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It’s ‘a sad time’ for Head Start

As a toddler, Dakota Williams had so many delays that he qualified for special education services.

By the time he started kindergarten, Dakota hadn’t merely caught up to his peers—“he was ahead of the game,” said his mom, Christin Taylor.

She credits the federal preschool program Head Start for Dakota’s gains. And his younger brother also is reaping the rewards of the early education program for disadvantaged families.

The program also connected Taylor to social services and helped her get child care assistance, which allowed her to go back to school and to hold a job.

But now Taylor worries that hundreds of kids like hers will be denied the opportunity to attend Head Start because of federal sequestration.

Most Head Start programs lost 5.27 percent of their federal money in those cuts—and more will come this fall if a budget isn’t passed that doesn’t include the steep, across-the-board federal reductions.

Each Head Start program can make its own cuts, which makes it hard to determine exactly how those will impact families in the Fredericksburg area.

In Virginia, child welfare advocates expect to see 647 fewer Head Start slots this year, said Emily Griffey, senior policy analyst for Voices for Virginia’s Children.

Some 112 Head Start employees in Virginia will lose their jobs, Griffey said.

Others will lose pay. And some programs are able to squeak by with just cutting field trips, transportation and other expenses.

In Fredericksburg, the Head Start program had to cut one class of 18 students, plus four employee positions, said Nancy Woodward, program supervisor.

“It’s a sad time when the welfare of children who live at risk of poverty are the ones whose futures are placed in jeopardy by sequestration,” she said. “And the concern for us is that sequestration is not a one-shot deal, it’s a 10-year series of cuts.”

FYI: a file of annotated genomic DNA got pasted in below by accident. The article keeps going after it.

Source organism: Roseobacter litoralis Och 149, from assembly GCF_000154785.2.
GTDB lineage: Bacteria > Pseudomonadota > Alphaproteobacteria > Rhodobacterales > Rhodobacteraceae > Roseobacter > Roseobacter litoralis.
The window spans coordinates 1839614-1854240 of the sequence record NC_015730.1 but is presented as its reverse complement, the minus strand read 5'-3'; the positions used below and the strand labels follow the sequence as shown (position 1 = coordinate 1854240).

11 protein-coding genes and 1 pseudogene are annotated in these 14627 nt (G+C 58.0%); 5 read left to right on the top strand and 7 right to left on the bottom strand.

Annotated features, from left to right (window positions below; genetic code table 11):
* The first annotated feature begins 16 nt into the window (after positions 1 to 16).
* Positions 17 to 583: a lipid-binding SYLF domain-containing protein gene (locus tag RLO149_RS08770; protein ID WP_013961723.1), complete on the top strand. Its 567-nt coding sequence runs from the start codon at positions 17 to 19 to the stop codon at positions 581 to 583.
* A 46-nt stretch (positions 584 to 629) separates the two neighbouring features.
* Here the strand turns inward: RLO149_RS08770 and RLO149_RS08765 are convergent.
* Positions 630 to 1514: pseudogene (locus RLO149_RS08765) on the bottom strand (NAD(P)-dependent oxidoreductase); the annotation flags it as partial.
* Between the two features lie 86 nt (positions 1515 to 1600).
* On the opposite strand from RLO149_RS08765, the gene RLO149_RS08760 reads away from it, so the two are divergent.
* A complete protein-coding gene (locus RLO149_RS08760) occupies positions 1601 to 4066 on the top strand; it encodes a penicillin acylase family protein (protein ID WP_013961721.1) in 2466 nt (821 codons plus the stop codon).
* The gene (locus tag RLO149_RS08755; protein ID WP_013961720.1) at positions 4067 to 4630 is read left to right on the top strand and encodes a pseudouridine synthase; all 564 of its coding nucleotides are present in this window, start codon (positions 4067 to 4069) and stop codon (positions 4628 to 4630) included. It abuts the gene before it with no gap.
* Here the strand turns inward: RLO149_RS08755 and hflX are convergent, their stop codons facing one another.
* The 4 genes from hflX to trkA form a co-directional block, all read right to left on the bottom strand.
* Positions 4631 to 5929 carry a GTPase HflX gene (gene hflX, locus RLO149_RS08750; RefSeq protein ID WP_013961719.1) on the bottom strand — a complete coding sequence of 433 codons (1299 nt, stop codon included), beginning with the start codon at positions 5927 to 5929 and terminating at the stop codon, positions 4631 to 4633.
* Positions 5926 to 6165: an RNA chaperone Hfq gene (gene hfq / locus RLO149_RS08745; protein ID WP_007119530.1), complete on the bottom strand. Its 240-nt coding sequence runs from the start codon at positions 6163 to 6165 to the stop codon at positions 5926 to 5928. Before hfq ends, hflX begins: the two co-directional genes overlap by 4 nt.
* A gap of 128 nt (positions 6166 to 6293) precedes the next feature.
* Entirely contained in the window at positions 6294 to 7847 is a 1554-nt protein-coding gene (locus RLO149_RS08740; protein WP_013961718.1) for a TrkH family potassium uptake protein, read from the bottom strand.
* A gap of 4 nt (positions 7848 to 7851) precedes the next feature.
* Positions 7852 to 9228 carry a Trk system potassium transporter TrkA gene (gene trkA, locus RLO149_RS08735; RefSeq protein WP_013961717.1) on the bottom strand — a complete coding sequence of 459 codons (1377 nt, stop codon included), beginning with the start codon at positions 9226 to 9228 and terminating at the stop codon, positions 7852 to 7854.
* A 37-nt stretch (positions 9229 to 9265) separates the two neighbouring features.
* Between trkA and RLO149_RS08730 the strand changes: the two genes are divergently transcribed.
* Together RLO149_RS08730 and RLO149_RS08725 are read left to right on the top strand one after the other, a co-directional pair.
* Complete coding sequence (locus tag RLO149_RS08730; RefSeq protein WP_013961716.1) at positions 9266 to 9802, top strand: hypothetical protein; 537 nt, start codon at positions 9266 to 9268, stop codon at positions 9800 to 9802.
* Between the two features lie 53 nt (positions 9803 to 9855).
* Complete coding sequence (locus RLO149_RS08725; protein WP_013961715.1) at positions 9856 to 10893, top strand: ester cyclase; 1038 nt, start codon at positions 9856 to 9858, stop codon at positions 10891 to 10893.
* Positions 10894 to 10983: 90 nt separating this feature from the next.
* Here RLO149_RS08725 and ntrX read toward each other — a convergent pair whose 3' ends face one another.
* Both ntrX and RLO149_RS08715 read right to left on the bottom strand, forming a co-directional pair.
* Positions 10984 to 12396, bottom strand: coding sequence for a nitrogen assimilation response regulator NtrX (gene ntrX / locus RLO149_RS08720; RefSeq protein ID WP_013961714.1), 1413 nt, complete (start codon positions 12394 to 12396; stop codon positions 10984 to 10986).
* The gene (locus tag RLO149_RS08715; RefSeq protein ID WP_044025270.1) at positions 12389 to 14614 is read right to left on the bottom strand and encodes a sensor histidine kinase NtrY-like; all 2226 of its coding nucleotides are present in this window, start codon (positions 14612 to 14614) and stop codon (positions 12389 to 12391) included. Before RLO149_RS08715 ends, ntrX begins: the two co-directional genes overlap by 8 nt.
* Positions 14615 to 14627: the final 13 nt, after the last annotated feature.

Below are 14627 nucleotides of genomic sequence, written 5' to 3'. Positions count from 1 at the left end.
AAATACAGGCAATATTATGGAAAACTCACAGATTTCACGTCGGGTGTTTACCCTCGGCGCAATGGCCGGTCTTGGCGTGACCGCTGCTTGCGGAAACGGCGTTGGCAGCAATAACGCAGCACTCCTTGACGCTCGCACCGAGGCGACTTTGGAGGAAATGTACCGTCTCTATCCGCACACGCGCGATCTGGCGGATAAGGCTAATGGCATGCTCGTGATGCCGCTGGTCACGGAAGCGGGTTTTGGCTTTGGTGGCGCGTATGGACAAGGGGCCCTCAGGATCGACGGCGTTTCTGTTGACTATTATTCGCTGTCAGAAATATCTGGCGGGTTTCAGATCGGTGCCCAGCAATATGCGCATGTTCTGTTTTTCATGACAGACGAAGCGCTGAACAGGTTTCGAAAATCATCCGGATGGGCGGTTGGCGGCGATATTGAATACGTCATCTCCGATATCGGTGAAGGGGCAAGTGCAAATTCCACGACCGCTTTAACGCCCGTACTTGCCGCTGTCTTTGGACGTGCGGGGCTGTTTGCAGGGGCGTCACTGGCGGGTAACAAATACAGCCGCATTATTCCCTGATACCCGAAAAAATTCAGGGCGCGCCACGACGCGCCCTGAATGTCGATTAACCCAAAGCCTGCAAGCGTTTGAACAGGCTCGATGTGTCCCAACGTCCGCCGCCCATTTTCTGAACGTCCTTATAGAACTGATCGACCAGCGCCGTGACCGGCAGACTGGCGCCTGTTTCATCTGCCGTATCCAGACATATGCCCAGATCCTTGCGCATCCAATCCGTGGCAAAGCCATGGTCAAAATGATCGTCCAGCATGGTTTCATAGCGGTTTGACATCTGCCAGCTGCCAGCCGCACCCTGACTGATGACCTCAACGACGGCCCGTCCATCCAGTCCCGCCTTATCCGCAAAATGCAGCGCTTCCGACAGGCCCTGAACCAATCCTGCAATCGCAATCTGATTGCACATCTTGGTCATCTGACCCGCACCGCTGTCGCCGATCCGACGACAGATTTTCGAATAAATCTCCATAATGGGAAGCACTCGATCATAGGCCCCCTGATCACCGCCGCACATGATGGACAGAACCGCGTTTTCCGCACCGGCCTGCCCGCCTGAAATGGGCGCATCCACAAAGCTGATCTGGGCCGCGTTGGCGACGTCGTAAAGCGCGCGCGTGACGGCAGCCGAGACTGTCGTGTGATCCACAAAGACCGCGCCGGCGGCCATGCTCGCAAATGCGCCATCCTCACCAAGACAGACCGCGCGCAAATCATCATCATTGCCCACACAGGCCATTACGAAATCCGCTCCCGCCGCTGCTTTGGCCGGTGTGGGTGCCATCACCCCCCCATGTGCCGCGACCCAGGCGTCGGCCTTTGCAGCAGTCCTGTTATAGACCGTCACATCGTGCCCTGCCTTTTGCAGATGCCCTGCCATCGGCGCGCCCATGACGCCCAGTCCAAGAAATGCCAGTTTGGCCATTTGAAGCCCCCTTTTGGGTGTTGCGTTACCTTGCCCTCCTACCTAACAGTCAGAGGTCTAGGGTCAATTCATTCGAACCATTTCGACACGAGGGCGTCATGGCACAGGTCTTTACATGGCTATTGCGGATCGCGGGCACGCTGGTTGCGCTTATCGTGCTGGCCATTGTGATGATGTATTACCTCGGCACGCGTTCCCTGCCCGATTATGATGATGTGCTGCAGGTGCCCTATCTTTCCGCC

Fredericksburg’s program also runs Head Start classes in King George County, where mom Danielle Langin literally saw magic happen for her family.

When her oldest son, Blake, started the early education program, he would get frustrated easily and start screaming.

Langin didn’t know how to calm her son. But Head Start teachers used a discipline technique known as 1–2–3 Magic. They taught Langin to use it, too.

And they taught Blake to count, to write his name and to say “please” and “thank you.” He starts kindergarten this fall, and Langin feels confident that Blake is well-prepared.

Without Head Start, she said, Blake would have started out behind his peers.

And that’s why early education is so crucial, Secretary of Education Arne Duncan said in a webchat with reporters this week.

The average child starts kindergarten about 14 months behind, Duncan said.

The Obama administration has been pushing for universal preschool, proposing to pay for the early education with a tax on tobacco.

At the same time the federal government pushes for more preschool, Head Start programs across the country are slashing programs because of sequestration. Nationwide, about 70,000 slots will be lost to the sequester.

Given the national picture, Stafford County seems to be in a good position—the Head Start program will lose just two slots and won’t lay off any employees, said Director Kathryn Massie.

But just a few months ago, she envisioned starting the fall with five more classes—about 90 more preschoolers.

She was able to stave off most cuts by leveraging money from the Virginia Preschool Initiative. That state money was expected to help Stafford expand its early education offerings, but School Board members voted against the proposed expansion instead of ponying up the local dollars required to match the state money.

“We’re very fortunate that we’re still able to hang on to the children we have,” Massie said.

But she’s already bracing for the next 5.27 percent cut expected in the coming fiscal year.

Carol Flenard, assistant superintendent of instruction for Spotsylvania County Schools, said that while their Head Start program’s budget was trimmed 5.27 percent due to sequestration, they did not want to reduce the number of students in the program.

One staff member was lost due to the budget decrease but was repositioned for a local school position and is still working with preschool students.

The district currently has 96 students in seven Head Start classes.

Fauquier County’s Head Start was also able to avoid cutting children’s slots for the coming year, but the program did lose two employees. And those still with the program will see a pay cut, said Executive Director Pat Washington.

She said cuts to Head Start didn’t make sense.

“We’re here to make a difference, and the children need the program,” Washington said.

While Head Start’s critics have questioned the long-term affects of the program, advocates say it gives disadvantaged children a level playing field in early education.

“We want to make sure kids are ready to graduate and to enter the workforce,” Griffey said. “So we need to make sure these kids enter school ready to learn.”

Staff writer Lindley Estes contributed to this report.

Amy Umble: 540/735-1973